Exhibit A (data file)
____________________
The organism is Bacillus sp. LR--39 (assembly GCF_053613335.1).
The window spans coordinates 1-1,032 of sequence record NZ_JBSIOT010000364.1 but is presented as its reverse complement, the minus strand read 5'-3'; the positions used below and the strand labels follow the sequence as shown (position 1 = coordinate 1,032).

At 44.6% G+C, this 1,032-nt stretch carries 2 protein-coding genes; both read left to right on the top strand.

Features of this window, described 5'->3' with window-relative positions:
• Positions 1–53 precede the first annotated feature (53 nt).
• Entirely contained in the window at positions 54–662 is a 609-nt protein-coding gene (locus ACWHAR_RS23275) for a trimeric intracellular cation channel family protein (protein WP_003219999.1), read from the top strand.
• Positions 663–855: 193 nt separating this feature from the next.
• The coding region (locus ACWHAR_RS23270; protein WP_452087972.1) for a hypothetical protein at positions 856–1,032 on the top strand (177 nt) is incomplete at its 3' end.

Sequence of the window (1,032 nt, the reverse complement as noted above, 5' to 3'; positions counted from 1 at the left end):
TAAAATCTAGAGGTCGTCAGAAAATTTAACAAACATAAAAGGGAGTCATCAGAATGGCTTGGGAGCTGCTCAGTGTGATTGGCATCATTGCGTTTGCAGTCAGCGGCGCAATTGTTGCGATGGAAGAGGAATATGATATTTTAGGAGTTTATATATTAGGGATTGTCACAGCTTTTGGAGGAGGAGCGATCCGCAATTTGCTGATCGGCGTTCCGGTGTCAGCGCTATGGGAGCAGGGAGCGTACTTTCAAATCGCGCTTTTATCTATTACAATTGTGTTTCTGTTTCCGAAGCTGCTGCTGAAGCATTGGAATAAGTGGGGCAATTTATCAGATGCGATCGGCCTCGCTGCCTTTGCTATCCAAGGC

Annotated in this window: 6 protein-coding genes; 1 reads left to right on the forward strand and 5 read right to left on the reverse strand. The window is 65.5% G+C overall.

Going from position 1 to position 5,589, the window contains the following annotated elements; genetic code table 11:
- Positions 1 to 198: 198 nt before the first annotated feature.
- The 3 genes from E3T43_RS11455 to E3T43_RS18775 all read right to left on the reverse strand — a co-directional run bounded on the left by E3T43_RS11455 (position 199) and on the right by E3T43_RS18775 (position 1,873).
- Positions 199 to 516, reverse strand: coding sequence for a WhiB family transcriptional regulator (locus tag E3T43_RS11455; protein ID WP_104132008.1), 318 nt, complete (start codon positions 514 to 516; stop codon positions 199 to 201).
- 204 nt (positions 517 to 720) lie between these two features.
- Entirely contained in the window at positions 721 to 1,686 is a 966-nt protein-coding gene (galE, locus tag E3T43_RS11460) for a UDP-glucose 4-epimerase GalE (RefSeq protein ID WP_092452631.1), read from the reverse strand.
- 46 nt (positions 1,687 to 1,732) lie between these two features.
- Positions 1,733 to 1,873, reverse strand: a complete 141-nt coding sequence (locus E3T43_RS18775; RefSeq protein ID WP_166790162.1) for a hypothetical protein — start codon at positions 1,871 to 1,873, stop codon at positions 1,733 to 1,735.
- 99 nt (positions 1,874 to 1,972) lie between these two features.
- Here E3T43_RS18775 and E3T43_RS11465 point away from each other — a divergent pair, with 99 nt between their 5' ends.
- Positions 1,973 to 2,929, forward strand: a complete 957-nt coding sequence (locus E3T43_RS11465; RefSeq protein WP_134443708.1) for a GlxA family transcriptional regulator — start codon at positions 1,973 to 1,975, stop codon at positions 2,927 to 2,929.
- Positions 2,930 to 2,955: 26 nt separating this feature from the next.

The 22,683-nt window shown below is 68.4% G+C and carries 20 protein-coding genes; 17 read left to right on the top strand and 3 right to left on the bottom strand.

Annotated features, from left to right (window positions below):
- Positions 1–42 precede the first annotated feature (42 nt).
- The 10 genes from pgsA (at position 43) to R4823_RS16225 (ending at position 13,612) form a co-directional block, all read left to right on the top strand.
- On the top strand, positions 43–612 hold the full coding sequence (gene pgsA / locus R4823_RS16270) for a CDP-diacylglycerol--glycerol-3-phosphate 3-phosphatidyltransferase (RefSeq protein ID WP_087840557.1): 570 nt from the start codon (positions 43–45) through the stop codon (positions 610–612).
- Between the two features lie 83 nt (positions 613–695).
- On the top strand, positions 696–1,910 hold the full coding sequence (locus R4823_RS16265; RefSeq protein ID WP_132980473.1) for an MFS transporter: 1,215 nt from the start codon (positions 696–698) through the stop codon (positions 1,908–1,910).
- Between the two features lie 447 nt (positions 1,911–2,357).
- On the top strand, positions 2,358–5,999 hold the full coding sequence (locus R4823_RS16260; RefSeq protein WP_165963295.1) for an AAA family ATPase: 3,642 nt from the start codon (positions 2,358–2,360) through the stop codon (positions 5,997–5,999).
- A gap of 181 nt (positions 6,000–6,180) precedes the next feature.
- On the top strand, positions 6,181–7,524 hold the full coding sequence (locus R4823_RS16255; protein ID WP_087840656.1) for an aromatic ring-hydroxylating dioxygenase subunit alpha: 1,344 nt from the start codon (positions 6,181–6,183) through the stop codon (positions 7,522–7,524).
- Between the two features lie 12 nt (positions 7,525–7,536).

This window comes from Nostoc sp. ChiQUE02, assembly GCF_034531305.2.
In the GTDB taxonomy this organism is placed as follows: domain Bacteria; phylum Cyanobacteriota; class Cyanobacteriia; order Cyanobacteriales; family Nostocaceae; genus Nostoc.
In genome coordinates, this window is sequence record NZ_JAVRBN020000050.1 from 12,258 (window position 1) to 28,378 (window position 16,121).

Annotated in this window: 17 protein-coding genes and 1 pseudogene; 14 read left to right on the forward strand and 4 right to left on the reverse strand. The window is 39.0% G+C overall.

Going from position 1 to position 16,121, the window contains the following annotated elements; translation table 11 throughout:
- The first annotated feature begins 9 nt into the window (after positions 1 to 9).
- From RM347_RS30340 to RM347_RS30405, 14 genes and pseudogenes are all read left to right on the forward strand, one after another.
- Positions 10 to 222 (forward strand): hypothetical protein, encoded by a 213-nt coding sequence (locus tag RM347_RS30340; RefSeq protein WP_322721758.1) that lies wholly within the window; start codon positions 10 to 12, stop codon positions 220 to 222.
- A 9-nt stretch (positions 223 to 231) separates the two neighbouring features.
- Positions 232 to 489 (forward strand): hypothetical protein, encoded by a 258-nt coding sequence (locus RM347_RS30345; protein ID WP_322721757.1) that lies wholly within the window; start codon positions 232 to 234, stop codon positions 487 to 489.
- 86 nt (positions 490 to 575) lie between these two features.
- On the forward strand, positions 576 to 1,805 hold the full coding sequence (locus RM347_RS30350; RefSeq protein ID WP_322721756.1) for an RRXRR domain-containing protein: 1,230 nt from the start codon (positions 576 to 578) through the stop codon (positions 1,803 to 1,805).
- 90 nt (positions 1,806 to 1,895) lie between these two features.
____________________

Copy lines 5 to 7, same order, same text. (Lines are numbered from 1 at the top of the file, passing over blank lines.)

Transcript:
• Positions 1–53 precede the first annotated feature (53 nt).
• Entirely contained in the window at positions 54–662 is a 609-nt protein-coding gene (locus ACWHAR_RS23275) for a trimeric intracellular cation channel family protein (protein WP_003219999.1), read from the top strand.
• Positions 663–855: 193 nt separating this feature from the next.